Wed 1st – Mon 27th August 2018


Claire Louise Richardson

at 21:23 on 18th Aug 2018



Strictly Arts Theatre’s production ‘Freeman’ is about racism, slavery and the black community, and the gripping effect on mental health that these issues instill. It began with a blackout and ended with a standing ovation, and between this we witnessed an hour of gripping, energetic theatre that never stood still. We saw actors dance and sing, and we saw some dynamic physical theatre, interspersed with light shows and puppetry effects. But most of all, we were dragged into the mindset of William Freeman and his mental struggles as a persecuted black man in seventeenth century America.

The flyer on the back of my seat when I sat down, which details the victimisation of racial profiling, and includes advice on coping with mental health, shows the detail and thought funnelled into every aspect. I don’t have black skin, but I do live in a world where many individuals are touched by the effects of mental health, commonly stemming from attitudes to race and appearance, so this is relatable, and reached out to every (full, I’d add) seat in the house. Many shows at the Fringe are full of light-hearted, ridiculous comedy, and others try to enforce their specific, alternate political musings. Instead, this production team have created a work of art that does not force or mock an opinion, but seeks to have a positive impact on its audience. Their standing ovation was not just to applaud the performance, but the ideology that inspires it.

The story is centred on Freeman; the first man who uses his insanity, as a result of mistreatment, to plead his defence. But there are also five other stories which include similar themes about race and its relationship with the human psyche. These multiple stories are cleverly interwoven by the lights, drama and action, but in some instances, this is too much. Perhaps this is a way to depict the madness and mentality at stake, but at times the production could strip this back, to avoid confusion and to more deeply portray the raw emotion. However, this is a brilliant show which puts the mental, rather than legal, implications of persecution into the spotlight through unique methods of projection.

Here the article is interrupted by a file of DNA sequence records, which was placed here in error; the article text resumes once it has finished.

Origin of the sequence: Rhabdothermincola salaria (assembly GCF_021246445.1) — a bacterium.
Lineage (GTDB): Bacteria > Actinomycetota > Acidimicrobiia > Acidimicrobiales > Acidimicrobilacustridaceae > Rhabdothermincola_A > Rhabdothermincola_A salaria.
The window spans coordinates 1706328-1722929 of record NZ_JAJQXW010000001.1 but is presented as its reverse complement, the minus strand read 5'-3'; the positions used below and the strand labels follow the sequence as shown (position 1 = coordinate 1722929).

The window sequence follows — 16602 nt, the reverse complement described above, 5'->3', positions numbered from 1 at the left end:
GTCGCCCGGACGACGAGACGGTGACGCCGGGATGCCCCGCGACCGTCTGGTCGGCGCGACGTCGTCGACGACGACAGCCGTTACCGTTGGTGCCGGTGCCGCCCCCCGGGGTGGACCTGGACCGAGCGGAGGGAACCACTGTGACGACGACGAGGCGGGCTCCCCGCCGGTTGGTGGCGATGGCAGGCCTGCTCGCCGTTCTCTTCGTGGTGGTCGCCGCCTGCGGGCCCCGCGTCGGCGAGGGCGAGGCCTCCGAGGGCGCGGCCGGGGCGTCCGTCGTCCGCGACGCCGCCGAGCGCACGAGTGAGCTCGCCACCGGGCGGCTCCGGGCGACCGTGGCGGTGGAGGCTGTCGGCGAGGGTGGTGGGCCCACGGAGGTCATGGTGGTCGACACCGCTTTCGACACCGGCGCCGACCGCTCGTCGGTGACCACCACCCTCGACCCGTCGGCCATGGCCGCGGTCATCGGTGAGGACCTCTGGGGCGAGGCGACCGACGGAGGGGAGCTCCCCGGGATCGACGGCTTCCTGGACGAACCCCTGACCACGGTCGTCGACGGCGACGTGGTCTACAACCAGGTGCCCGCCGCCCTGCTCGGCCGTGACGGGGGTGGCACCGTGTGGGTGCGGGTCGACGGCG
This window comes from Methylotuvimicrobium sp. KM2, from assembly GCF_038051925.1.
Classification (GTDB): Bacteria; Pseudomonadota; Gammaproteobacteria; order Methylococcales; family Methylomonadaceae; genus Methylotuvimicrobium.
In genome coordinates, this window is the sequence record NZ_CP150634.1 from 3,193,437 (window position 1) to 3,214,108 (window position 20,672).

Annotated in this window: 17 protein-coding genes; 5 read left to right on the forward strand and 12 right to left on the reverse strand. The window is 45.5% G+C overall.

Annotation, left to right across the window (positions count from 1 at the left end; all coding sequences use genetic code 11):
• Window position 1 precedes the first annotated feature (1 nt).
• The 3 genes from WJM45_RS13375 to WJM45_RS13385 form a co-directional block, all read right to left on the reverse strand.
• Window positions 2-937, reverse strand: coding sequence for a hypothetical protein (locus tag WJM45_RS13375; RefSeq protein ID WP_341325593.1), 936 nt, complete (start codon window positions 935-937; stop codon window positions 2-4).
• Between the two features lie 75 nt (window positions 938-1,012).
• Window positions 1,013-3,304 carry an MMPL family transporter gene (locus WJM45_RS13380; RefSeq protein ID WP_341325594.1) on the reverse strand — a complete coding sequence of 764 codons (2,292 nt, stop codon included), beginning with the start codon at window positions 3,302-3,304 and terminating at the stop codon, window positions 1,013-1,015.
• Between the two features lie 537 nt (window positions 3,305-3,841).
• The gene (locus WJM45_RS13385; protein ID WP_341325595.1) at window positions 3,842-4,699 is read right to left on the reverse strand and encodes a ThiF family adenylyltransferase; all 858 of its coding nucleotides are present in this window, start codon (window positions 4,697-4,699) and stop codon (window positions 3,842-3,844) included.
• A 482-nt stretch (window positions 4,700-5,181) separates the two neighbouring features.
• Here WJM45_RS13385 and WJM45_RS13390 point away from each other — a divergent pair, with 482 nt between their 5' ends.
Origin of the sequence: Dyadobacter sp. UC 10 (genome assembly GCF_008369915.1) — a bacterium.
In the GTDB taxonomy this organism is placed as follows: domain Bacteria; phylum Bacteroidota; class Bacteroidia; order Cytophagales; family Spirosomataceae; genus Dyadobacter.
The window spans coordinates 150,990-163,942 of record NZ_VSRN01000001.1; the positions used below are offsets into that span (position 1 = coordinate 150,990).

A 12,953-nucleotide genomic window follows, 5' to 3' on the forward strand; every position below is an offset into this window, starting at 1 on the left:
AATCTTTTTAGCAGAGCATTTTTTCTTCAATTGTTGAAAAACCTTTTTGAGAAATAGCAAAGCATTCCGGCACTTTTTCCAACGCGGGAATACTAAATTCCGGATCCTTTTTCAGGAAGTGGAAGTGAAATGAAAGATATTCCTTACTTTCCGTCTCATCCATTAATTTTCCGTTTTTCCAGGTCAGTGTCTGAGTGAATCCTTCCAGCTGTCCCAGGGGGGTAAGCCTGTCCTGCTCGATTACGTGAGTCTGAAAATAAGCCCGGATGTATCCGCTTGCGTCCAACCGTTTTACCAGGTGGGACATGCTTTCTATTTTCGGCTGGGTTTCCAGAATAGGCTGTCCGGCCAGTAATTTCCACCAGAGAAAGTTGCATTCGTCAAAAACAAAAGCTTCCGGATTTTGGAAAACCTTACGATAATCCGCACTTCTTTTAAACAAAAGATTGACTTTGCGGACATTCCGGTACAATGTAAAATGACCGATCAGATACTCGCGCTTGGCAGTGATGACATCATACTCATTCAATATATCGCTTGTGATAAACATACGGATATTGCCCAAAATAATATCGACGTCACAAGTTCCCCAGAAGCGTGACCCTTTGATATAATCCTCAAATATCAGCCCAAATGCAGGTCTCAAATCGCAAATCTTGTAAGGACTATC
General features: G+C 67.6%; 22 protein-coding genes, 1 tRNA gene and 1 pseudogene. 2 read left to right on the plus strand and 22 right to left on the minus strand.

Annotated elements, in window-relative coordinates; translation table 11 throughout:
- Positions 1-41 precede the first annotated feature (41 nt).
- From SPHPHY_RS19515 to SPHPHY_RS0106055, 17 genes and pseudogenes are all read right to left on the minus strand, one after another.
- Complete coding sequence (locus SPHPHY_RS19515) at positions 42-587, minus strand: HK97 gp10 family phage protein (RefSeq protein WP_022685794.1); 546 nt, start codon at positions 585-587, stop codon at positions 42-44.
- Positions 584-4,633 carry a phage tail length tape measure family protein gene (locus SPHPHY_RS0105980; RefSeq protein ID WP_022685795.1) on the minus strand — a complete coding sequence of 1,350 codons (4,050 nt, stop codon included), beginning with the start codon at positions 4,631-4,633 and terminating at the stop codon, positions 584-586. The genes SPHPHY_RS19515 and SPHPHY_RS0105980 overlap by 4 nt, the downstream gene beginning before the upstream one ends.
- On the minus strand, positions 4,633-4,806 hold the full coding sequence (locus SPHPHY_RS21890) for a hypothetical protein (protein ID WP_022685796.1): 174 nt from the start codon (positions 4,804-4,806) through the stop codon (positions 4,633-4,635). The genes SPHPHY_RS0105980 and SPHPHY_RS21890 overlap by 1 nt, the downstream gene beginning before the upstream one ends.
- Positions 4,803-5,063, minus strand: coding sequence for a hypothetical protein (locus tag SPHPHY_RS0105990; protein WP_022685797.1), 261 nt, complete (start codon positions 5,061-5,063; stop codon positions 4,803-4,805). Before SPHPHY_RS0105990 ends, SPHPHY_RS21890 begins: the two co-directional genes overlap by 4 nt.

Megan Denny

at 09:34 on 19th Aug 2018



Strictly Arts tackle the hard-hitting Venn diagram of prison, mental health issues and racism in ‘Freeman’ - an incredibly intense and important hour of theatre.

Six true stories are told, ranging from the nineteenth century to the present day, and are overlapped to highlight the question: what has really changed?

The play begins with William Freeman, a young black man beaten so badly when he is wrongfully arrested that he suffers an acute, undiagnosed brain injury; his mental trauma leading him to commit an atrocity. In 1846, Freeman becomes the first American to plead insanity as his defence, and thus his story is inextricably linked to that of the Scottish Daniel M’Naghten, who also pleads insanity at his murder trial. The fact that Freeman is ultimately sentenced to death, while M’Naghten is placed in an asylum, confronts white privilege; the simple fact is that Freeman is ‘the kind of person they don’t believe’.

A strong and versatile cast of six plays every role, generally seamlessly although with occasional lapses in accent that can cause slight confusion. However, these moments do not detract from the impact of each monologue, and the pain is so vividly portrayed that it is regularly distressing to witness.

Physical theatre and music is used with great sensitivity and emotion, particularly in the tragic climaxes of each story, though occasionally feels overworked - notably in the opening scene. There are also moments of humour to be found in this aspect of the play – particularly in the creation of a horse and rider out of four of the actors.

Original and highly effective use of lighting is also integral to the show and its message. Humour can be found in the shadow puppetry, but is then juxtaposed with a physical expression of the terror of paranoia caused by mental illness.

Elsewhere, as the fate of Sandra Bland is portrayed, increasingly rapid flashes of light and noise accompany a display of the names associated with the #BlackLivesMatter movement in a truly chilling reminder of the reality that black Americans ‘risk their lives every time they sit behind the wheel of a car’.

Leading by example, ‘Freeman’ fearlessly confronts a difficult and necessary conversation about the world we live in, using the past to explain why this dialogue is so important. In this way, it is inspirational.


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